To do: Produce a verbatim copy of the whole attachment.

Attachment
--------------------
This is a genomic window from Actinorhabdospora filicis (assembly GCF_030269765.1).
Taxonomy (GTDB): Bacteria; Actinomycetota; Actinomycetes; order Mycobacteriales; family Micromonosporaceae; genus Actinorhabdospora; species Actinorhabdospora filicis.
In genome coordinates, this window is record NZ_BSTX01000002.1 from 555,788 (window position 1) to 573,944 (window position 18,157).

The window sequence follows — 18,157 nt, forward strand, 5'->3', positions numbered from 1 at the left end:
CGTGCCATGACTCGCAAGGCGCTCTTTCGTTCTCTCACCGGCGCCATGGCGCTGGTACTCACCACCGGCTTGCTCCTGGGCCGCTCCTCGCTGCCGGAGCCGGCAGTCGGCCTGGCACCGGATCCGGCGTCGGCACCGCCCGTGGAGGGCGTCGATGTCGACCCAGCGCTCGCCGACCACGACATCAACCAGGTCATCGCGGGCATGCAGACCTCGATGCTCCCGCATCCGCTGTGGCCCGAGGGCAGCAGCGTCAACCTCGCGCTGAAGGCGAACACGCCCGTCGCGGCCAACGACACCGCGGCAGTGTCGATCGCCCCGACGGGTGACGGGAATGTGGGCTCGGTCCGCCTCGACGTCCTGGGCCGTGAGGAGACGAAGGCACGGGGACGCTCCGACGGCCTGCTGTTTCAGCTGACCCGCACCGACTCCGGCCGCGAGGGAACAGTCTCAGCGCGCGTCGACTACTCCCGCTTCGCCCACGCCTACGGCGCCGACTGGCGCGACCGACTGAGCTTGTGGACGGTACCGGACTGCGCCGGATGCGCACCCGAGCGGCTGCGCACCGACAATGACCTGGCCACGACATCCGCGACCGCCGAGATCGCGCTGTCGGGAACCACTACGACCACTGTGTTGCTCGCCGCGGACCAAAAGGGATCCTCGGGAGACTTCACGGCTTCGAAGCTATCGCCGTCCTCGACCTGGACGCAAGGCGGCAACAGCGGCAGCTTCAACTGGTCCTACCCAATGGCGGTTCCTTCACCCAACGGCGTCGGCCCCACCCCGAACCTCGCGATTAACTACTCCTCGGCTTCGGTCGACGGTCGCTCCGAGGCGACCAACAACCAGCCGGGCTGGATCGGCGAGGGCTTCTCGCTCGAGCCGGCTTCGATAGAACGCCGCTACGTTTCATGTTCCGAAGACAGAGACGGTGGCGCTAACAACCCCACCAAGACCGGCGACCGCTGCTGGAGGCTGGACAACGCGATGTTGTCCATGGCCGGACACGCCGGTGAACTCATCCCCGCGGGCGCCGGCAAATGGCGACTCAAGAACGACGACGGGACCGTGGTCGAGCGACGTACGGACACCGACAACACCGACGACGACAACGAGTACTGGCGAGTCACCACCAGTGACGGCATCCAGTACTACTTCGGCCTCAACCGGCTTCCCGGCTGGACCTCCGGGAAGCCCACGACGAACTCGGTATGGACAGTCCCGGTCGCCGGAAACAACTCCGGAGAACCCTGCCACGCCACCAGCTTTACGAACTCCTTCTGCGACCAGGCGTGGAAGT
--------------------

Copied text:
This is a genomic window from Actinorhabdospora filicis (assembly GCF_030269765.1).
Taxonomy (GTDB): Bacteria; Actinomycetota; Actinomycetes; order Mycobacteriales; family Micromonosporaceae; genus Actinorhabdospora; species Actinorhabdospora filicis.
In genome coordinates, this window is record NZ_BSTX01000002.1 from 555,788 (window position 1) to 573,944 (window position 18,157).

The window sequence follows — 18,157 nt, forward strand, 5'->3', positions numbered from 1 at the left end:
CGTGCCATGACTCGCAAGGCGCTCTTTCGTTCTCTCACCGGCGCCATGGCGCTGGTACTCACCACCGGCTTGCTCCTGGGCCGCTCCTCGCTGCCGGAGCCGGCAGTCGGCCTGGCACCGGATCCGGCGTCGGCACCGCCCGTGGAGGGCGTCGATGTCGACCCAGCGCTCGCCGACCACGACATCAACCAGGTCATCGCGGGCATGCAGACCTCGATGCTCCCGCATCCGCTGTGGCCCGAGGGCAGCAGCGTCAACCTCGCGCTGAAGGCGAACACGCCCGTCGCGGCCAACGACACCGCGGCAGTGTCGATCGCCCCGACGGGTGACGGGAATGTGGGCTCGGTCCGCCTCGACGTCCTGGGCCGTGAGGAGACGAAGGCACGGGGACGCTCCGACGGCCTGCTGTTTCAGCTGACCCGCACCGACTCCGGCCGCGAGGGAACAGTCTCAGCGCGCGTCGACTACTCCCGCTTCGCCCACGCCTACGGCGCCGACTGGCGCGACCGACTGAGCTTGTGGACGGTACCGGACTGCGCCGGATGCGCACCCGAGCGGCTGCGCACCGACAATGACCTGGCCACGACATCCGCGACCGCCGAGATCGCGCTGTCGGGAACCACTACGACCACTGTGTTGCTCGCCGCGGACCAAAAGGGATCCTCGGGAGACTTCACGGCTTCGAAGCTATCGCCGTCCTCGACCTGGACGCAAGGCGGCAACAGCGGCAGCTTCAACTGGTCCTACCCAATGGCGGTTCCTTCACCCAACGGCGTCGGCCCCACCCCGAACCTCGCGATTAACTACTCCTCGGCTTCGGTCGACGGTCGCTCCGAGGCGACCAACAACCAGCCGGGCTGGATCGGCGAGGGCTTCTCGCTCGAGCCGGCTTCGATAGAACGCCGCTACGTTTCATGTTCCGAAGACAGAGACGGTGGCGCTAACAACCCCACCAAGACCGGCGACCGCTGCTGGAGGCTGGACAACGCGATGTTGTCCATGGCCGGACACGCCGGTGAACTCATCCCCGCGGGCGCCGGCAAATGGCGACTCAAGAACGACGACGGGACCGTGGTCGAGCGACGTACGGACACCGACAACACCGACGACGACAACGAGTACTGGCGAGTCACCACCAGTGACGGCATCCAGTACTACTTCGGCCTCAACCGGCTTCCCGGCTGGACCTCCGGGAAGCCCACGACGAACTCGGTATGGACAGTCCCGGTCGCCGGAAACAACTCCGGAGAACCCTGCCACGCCACCAGCTTTACGAACTCCTTCTGCGACCAGGCGTGGAAGT